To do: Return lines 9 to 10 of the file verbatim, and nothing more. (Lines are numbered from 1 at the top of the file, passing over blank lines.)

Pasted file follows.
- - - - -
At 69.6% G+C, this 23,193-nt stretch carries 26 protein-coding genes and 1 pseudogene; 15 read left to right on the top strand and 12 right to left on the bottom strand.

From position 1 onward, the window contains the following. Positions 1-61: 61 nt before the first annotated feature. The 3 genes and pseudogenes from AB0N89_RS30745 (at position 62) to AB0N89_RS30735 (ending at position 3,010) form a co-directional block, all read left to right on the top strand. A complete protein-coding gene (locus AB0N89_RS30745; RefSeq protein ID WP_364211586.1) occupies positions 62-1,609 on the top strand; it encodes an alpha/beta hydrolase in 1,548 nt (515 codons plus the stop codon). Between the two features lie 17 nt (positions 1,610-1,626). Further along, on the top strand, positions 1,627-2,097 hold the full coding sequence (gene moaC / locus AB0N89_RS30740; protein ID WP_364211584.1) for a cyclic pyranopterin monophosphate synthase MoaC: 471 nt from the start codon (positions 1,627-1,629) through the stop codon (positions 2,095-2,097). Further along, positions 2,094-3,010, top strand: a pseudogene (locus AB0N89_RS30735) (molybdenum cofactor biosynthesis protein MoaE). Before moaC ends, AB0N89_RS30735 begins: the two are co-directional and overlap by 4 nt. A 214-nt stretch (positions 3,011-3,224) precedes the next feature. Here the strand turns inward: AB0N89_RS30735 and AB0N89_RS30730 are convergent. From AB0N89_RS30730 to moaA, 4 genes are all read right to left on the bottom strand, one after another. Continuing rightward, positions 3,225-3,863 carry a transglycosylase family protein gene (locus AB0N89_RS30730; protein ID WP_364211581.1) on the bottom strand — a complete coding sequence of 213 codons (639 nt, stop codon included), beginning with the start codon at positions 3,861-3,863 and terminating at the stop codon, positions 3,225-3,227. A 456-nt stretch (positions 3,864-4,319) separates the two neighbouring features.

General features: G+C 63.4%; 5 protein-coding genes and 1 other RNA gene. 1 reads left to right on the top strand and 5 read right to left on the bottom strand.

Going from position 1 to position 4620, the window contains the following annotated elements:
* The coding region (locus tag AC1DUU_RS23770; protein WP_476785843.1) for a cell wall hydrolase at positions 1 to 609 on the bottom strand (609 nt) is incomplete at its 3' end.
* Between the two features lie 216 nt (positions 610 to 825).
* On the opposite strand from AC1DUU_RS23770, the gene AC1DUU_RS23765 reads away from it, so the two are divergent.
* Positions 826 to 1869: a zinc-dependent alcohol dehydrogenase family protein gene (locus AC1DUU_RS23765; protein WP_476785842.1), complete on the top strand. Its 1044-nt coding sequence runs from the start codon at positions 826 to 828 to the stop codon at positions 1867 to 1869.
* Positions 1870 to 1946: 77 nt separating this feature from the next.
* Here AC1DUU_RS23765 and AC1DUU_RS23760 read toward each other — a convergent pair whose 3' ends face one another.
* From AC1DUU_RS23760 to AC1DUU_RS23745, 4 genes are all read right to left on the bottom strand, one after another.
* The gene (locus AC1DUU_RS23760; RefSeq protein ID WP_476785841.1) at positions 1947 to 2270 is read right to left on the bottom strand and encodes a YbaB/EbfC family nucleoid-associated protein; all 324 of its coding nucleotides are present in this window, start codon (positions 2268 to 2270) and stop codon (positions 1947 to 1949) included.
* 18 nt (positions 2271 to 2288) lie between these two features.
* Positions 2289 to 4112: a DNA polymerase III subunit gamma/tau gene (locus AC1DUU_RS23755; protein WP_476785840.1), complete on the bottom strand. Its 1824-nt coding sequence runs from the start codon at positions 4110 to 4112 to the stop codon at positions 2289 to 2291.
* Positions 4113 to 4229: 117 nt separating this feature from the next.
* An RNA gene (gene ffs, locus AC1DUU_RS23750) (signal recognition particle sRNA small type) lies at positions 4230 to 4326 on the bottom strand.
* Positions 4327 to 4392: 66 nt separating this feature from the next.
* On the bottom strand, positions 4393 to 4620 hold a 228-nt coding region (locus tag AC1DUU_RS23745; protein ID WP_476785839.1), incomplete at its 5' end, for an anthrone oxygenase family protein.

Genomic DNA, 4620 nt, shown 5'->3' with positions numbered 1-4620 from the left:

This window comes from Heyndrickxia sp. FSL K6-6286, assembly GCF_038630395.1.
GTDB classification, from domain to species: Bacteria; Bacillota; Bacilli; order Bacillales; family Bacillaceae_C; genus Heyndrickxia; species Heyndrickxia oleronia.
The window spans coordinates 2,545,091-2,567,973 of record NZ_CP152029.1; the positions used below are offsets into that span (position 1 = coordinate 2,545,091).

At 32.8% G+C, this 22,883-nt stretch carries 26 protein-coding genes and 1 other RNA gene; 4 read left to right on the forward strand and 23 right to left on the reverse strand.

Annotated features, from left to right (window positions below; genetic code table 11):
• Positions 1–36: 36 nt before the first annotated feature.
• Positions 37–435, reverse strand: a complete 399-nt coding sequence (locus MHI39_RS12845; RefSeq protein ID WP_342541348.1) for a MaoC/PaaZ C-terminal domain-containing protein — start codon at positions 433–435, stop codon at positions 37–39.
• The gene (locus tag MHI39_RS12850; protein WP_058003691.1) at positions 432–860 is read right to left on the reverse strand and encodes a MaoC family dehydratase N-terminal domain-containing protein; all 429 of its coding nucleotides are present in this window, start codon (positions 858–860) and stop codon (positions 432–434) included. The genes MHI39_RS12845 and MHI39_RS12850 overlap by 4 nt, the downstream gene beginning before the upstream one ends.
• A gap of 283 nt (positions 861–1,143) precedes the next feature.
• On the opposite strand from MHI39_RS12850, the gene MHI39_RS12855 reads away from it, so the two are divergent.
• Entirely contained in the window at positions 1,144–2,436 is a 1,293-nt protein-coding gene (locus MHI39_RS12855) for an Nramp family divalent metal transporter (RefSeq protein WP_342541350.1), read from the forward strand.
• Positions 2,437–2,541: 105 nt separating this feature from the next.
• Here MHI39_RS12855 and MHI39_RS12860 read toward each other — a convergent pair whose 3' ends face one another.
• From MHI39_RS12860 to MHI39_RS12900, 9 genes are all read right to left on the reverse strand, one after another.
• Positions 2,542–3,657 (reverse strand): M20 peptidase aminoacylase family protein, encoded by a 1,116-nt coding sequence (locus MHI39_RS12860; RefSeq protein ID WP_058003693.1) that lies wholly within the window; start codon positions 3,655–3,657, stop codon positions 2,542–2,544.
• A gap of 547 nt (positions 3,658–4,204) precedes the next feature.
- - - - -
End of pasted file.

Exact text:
* Positions 1870 to 1946: 77 nt separating this feature from the next.
* Here AC1DUU_RS23765 and AC1DUU_RS23760 read toward each other — a convergent pair whose 3' ends face one another.